A serious point: this week I attended the AGM of a fantastic charity called Combat Stress, who provide mental health services to ex-forces. They were, I think, about the first group to actively identify and work with shell-shock victims back in 1919 (then called The Ex-Services Mental Welfare Society).

The NHS spend on homeopathy would cover a third of their annual budget.

Just think about that for a moment.

I’m recovering from PTSD (not combat related). It is hard to relate just how debilitating this can be. I could not drive a car for a year. I had to change jobs. I still have insomnia, two years after discharge from treatment. And that was *mild*.

That sum of money, a spit in the bucket for the NHS, would transform mental health provision for combat veterans. I am sure there are plenty of other similarly worthy causes.

Seriously? Why is this still even a discussion. If people want to waste their own money on useless airy-fairy nonsense then let them, but let’s not spend public money or accord public legitimacy to this idiocy.

Alan Henness says:
28 September 2013

wavechange said:

“Please will someone tell the Secretary of State for Health that homeopathy does not work.”

He already knows. From: http://www.dcscience.net/?page_id=6105 (6 August 2013):

“Jeremy Hunt renounces homeopathy on Radio 5 Live Breakfast show. The Health Secretary says that he signed an Early Day Motion that supported homeopathy by mistake. More likely, he didn’t know what homeopathy means. It’s quite encouraging that a politician as devoted to expediency as Hunt has changed his mind: it shows that it is now not respectable to support homeopathy.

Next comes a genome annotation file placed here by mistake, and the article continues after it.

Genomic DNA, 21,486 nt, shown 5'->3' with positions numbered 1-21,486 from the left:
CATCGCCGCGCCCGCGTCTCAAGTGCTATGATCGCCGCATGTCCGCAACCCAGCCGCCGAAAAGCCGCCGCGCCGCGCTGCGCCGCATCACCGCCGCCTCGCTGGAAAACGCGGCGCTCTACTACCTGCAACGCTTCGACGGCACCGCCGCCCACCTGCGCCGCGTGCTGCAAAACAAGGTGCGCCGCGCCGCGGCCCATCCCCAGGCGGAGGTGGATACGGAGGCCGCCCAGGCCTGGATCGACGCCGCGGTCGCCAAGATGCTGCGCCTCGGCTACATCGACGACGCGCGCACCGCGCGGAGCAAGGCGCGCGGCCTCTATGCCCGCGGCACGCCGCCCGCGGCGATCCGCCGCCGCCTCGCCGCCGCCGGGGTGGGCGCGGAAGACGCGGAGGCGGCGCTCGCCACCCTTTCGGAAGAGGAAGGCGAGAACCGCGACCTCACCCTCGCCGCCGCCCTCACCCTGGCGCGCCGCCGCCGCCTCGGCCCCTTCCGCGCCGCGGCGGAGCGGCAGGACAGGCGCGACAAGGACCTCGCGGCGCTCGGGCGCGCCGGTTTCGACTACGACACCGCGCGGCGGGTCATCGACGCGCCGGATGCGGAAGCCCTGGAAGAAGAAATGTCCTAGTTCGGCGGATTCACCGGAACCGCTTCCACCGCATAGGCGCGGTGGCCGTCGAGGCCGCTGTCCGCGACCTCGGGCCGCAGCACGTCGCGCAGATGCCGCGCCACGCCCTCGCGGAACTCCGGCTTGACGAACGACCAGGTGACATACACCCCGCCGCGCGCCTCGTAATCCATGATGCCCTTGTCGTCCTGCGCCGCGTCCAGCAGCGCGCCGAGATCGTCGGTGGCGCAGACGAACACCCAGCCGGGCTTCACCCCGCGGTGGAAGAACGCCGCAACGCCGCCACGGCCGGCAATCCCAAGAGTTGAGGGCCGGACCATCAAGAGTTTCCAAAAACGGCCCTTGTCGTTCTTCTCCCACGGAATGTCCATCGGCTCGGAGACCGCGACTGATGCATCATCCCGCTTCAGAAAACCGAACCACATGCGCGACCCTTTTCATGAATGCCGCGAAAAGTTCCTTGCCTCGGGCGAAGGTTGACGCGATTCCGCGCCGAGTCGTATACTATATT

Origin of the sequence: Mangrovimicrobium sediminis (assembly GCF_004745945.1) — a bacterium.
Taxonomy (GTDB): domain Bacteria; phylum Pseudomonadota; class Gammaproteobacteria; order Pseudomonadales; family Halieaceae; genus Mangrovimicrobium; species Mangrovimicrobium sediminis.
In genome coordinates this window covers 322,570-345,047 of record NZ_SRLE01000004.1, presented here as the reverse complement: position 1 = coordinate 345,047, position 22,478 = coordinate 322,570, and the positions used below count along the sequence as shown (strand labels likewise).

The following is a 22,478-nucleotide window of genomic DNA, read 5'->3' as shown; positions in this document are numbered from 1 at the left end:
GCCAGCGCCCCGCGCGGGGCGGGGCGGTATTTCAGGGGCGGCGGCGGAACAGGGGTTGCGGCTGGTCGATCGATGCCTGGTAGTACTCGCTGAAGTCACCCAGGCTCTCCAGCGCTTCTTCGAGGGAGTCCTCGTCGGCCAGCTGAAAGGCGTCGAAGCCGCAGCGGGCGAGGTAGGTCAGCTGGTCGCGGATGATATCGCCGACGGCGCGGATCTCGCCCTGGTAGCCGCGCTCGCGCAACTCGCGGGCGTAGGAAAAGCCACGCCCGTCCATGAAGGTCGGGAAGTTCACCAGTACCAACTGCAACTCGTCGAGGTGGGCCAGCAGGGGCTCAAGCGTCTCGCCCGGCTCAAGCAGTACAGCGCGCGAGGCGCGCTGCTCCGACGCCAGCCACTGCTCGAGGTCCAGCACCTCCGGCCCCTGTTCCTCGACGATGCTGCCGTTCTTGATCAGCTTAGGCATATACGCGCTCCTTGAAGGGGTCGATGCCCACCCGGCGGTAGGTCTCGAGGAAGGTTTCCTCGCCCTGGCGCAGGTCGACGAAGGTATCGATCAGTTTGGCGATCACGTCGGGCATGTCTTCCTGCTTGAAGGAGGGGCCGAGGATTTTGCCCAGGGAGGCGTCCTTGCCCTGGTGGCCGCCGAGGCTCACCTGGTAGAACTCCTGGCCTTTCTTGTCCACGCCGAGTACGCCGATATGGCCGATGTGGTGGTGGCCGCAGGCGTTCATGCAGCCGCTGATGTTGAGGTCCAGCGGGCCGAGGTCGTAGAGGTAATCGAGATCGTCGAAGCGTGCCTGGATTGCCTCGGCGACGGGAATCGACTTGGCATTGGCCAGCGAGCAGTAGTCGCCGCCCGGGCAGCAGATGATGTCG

Listen to the clip http://www.dcscience.net/Hunt-homeopathy-R5live-060813.mp3

If you would like to make a sample list of all these: “many worthless and dangerous products on sale” Wavechange I would be grateful, so that we could all benefit from that information.
Thanking you in advance.

Since when did politicians know anything about healthcare? as Jeremy Hunt majored with a first in PPE (Philosophy, Politics and Economics).

Presumably you don’t watch the reality-based news services so may have missed the news that a chiro broke a baby’s neck recently, the quack regulator to which he subscribed did nothing much, didn’t even report it as an adverse event.

The Chiro’ example is merely one illustration Guy; can you find any more? No health therapy is perfect as you should know.

Thanks very much, Alan. I am delighted to find that I was out-of-date. One small step for man, and let’s get rid of NHS funding for homeopathy next. 🙂

Please don’t provoke me, chrisb. You know that I am opposed to homeopathy and other unscientific claptrap. I am very grateful for conventional medicine.

It is understandable that someone with an untreatable condition, or with a relative thus inflicted, may try anything to find a cure out of desperation. However, untested and unproven “remedies and cures” are dangerous. The mainstream medical and pharmaceutical industries are well regulated and use scientific methods to assess the probability of a treatment having success or not. Nothing is certain, but it is irrational to put down this approach, based on fact, in favour of money-making witch doctors.
Work on our genetic make up may well point to more targetted treatments – just another complication that no doubt requires both resources and expert knowledge to exploit. Who, outside, has this ability?
“Conventional ” medicine has made huge undisputable advances, partly because of a rigorous approach to investigation and research.

Malcolm R
You mention that: “Mainstream medical and pharmaceutical industries are well regulated, and use scientific methods to assess the probability of a treatment having success or not”.

Is a common misconception and fallacy; the truth is that many studies conducted and financed by pharmaceutical companies, mostly come out in their favor (Vioxx for example).